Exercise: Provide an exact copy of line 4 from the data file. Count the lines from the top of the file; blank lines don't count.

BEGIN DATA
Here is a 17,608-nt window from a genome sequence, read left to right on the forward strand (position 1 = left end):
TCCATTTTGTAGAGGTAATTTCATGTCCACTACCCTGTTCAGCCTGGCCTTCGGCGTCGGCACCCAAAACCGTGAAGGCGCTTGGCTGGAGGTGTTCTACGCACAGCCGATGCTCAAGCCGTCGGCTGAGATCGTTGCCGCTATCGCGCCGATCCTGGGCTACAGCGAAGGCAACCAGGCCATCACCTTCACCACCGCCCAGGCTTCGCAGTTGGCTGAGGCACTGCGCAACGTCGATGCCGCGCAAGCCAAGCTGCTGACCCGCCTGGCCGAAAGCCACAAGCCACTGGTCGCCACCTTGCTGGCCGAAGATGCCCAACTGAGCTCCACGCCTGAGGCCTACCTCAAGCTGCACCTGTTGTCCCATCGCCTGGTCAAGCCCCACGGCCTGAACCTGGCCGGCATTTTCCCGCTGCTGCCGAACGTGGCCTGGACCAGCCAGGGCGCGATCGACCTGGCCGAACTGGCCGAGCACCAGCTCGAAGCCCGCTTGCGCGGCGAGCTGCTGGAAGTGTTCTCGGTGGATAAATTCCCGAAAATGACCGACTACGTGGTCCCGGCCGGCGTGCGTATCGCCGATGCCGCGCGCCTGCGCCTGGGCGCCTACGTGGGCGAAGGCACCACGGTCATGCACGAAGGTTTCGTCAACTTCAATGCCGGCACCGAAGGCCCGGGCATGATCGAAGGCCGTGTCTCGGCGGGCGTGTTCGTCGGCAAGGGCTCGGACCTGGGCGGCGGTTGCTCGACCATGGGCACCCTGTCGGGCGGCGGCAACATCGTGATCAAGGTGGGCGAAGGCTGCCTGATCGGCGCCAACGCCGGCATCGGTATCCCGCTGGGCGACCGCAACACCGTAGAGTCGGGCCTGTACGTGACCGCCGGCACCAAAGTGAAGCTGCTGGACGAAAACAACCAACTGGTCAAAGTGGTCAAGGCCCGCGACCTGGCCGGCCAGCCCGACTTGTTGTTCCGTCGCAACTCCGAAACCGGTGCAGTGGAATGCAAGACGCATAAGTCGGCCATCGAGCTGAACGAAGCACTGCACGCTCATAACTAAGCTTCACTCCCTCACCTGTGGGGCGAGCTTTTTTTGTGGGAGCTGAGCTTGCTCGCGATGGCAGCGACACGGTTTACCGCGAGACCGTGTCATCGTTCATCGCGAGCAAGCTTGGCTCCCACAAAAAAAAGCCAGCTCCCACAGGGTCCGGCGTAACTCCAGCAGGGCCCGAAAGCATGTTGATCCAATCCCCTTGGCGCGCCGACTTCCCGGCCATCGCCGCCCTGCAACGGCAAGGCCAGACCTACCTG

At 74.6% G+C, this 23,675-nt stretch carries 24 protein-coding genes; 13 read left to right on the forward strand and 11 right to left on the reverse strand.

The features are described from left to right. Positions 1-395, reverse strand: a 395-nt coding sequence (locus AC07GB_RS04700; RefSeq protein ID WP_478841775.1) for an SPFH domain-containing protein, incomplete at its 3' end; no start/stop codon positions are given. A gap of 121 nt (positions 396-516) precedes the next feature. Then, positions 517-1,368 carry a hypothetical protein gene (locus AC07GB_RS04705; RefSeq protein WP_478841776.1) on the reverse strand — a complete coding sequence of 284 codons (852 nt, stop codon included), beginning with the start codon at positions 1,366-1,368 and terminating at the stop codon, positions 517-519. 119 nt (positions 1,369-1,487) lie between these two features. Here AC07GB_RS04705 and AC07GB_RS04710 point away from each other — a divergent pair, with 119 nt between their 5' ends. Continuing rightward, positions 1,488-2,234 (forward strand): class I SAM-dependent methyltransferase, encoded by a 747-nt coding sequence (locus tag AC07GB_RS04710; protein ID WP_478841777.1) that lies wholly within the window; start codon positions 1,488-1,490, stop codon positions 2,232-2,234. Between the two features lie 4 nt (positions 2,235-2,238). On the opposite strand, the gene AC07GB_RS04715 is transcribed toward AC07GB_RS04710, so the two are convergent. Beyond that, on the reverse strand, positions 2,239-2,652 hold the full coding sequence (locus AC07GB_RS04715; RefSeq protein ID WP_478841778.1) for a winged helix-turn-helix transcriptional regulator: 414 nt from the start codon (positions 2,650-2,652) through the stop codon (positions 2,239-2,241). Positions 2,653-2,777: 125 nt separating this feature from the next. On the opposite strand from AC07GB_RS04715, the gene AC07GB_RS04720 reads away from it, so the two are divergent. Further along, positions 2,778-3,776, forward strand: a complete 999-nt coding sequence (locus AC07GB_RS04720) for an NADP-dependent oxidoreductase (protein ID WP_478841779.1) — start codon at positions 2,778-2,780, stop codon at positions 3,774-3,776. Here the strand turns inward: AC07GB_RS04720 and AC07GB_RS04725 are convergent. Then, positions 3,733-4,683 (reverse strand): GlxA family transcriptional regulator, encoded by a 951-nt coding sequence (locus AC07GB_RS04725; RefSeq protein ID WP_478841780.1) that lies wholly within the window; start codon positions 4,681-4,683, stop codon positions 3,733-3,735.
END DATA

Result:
The features are described from left to right. Positions 1-395, reverse strand: a 395-nt coding sequence (locus AC07GB_RS04700; RefSeq protein ID WP_478841775.1) for an SPFH domain-containing protein, incomplete at its 3' end; no start/stop codon positions are given. A gap of 121 nt (positions 396-516) precedes the next feature. Then, positions 517-1,368 carry a hypothetical protein gene (locus AC07GB_RS04705; RefSeq protein WP_478841776.1) on the reverse strand — a complete coding sequence of 284 codons (852 nt, stop codon included), beginning with the start codon at positions 1,366-1,368 and terminating at the stop codon, positions 517-519. 119 nt (positions 1,369-1,487) lie between these two features. Here AC07GB_RS04705 and AC07GB_RS04710 point away from each other — a divergent pair, with 119 nt between their 5' ends. Continuing rightward, positions 1,488-2,234 (forward strand): class I SAM-dependent methyltransferase, encoded by a 747-nt coding sequence (locus tag AC07GB_RS04710; protein ID WP_478841777.1) that lies wholly within the window; start codon positions 1,488-1,490, stop codon positions 2,232-2,234. Between the two features lie 4 nt (positions 2,235-2,238). On the opposite strand, the gene AC07GB_RS04715 is transcribed toward AC07GB_RS04710, so the two are convergent. Beyond that, on the reverse strand, positions 2,239-2,652 hold the full coding sequence (locus AC07GB_RS04715; RefSeq protein ID WP_478841778.1) for a winged helix-turn-helix transcriptional regulator: 414 nt from the start codon (positions 2,650-2,652) through the stop codon (positions 2,239-2,241). Positions 2,653-2,777: 125 nt separating this feature from the next. On the opposite strand from AC07GB_RS04715, the gene AC07GB_RS04720 reads away from it, so the two are divergent. Further along, positions 2,778-3,776, forward strand: a complete 999-nt coding sequence (locus AC07GB_RS04720) for an NADP-dependent oxidoreductase (protein ID WP_478841779.1) — start codon at positions 2,778-2,780, stop codon at positions 3,774-3,776. Here the strand turns inward: AC07GB_RS04720 and AC07GB_RS04725 are convergent. Then, positions 3,733-4,683 (reverse strand): GlxA family transcriptional regulator, encoded by a 951-nt coding sequence (locus AC07GB_RS04725; RefSeq protein ID WP_478841780.1) that lies wholly within the window; start codon positions 4,681-4,683, stop codon positions 3,733-3,735.